It was a very happy Christmas and we all tried to put the worries of the war in the background. Leave was of short duration but the respite of men and families was so very much appreciated, although farewells were desperately sad. We all said "au revoir".
With the growth of our work at the Commission more space was necessary, and we had been moved to part of New Scotland Yard, headquarters of the police, and were very close to the Houses of Parliament, Westminster Abbey, 10 Downing Street, Buckingham Palace, the Admirality and all the most import government offices. My office was larger and more comfortable and I had a view of the river, Westminster Bridge and the Houses of Parliament, but it was undoubtedly in a dangerous area.
In the early days of the war we experienced raids by Zeppelins, and we could see them quite clearly. When they came after we had gone to bed at night, we all got up an went out into the street in various stages of dress or undress to watch the airships, which were clearly visible in the sky and looked like large silver cigars. When they started to come our way we all took cover. Then came the weapon that put paid to the Zepps. I was told it was invented by an Australian. (Note: I have seen documentaries about this invention and have not heard reference to it being an Australian idea but mum certainly was told it was, so perhaps it was). It was an inflammable bullet to be fired into an airship from above to ignite the gas and set it on fire. Where was some delay in using it because of the danger to a 'plane which would have to fly above the airship, fire the bullet, and endeavour to escape before being caught in the explosion.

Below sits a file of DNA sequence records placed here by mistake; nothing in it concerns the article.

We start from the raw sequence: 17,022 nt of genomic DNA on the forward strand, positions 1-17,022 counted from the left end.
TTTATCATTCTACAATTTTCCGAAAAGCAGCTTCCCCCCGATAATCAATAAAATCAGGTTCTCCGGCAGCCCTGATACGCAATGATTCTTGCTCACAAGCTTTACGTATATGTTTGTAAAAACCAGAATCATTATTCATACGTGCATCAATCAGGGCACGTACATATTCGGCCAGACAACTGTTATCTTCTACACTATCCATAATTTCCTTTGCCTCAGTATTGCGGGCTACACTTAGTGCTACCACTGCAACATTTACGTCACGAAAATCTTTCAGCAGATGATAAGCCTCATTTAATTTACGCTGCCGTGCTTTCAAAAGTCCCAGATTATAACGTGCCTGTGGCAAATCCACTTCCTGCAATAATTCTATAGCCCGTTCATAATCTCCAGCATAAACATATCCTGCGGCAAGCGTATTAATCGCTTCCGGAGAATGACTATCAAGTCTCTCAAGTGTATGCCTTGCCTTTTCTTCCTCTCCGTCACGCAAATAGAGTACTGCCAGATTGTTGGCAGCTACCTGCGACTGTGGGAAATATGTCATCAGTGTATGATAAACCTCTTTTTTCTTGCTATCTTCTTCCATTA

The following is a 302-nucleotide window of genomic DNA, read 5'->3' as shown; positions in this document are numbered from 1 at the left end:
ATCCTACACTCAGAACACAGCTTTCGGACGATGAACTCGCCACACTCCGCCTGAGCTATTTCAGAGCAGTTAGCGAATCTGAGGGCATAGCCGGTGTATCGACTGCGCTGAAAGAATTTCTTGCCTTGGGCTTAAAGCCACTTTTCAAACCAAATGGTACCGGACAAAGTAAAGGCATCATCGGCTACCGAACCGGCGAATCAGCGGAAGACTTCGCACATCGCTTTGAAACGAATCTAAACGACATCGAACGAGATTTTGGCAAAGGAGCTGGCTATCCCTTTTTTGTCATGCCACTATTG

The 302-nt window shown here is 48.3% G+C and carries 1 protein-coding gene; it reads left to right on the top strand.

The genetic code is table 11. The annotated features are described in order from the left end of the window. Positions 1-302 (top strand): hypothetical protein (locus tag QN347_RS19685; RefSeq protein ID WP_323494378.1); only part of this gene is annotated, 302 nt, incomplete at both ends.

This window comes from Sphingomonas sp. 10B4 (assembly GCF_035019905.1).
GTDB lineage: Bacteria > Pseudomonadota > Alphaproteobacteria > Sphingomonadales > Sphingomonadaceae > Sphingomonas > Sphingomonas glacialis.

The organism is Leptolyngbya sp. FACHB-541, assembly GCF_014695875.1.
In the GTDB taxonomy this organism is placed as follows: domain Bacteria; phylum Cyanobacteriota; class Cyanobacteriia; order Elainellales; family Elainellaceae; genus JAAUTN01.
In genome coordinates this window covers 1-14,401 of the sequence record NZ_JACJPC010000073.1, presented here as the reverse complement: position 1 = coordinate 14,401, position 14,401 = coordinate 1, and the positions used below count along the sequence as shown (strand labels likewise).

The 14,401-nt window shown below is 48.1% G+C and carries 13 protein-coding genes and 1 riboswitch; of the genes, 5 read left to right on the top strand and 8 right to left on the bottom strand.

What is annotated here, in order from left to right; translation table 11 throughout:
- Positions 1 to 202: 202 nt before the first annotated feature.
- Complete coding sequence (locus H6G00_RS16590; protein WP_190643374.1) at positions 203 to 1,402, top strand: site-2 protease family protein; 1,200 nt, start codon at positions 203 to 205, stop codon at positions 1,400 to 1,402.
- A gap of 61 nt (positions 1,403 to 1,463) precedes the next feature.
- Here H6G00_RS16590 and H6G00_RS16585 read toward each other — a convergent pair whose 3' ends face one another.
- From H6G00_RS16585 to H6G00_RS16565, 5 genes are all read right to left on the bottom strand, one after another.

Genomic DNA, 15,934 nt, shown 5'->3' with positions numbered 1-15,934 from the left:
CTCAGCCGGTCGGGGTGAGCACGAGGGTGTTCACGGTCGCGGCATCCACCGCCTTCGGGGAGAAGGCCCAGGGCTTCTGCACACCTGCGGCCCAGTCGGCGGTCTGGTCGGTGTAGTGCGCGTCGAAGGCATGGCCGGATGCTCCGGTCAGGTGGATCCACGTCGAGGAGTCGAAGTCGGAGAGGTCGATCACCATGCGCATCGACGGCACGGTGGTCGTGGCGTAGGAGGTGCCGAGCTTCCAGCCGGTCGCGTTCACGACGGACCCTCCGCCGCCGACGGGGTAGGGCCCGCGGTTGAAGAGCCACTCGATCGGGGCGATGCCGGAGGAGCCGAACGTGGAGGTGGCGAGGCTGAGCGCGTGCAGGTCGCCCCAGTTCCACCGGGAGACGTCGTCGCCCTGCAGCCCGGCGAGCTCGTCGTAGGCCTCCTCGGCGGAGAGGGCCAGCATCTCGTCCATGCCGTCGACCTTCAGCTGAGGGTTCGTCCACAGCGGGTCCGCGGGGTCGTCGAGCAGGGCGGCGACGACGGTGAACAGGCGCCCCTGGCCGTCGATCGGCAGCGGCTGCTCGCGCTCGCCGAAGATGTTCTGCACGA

Eventually a Royal Air Force pilot named Robinson volunteered to fly a 'plane and use the new bullet. Many of us saw it happen. The Zeppelin came over intending to drop its bombs and then we saw the little 'plane high above. The next minute there was a terrific explosion and the airship was enveloped in flames. Although they were the enemy, most of us felt sorry for the crew of this mighty Zeppelin as they all died in the conflagration. The wreckage dropped not too far from us in Cuffley, North London. and people tried to get near to the place where it landed, however the heat was too intense and nobody could have escaped.
Needless to say, the pilot of the little 'plane was decorated for his bravery and became a hero overnight. His photograph was everywhere and that bullet put paid to the Zepps.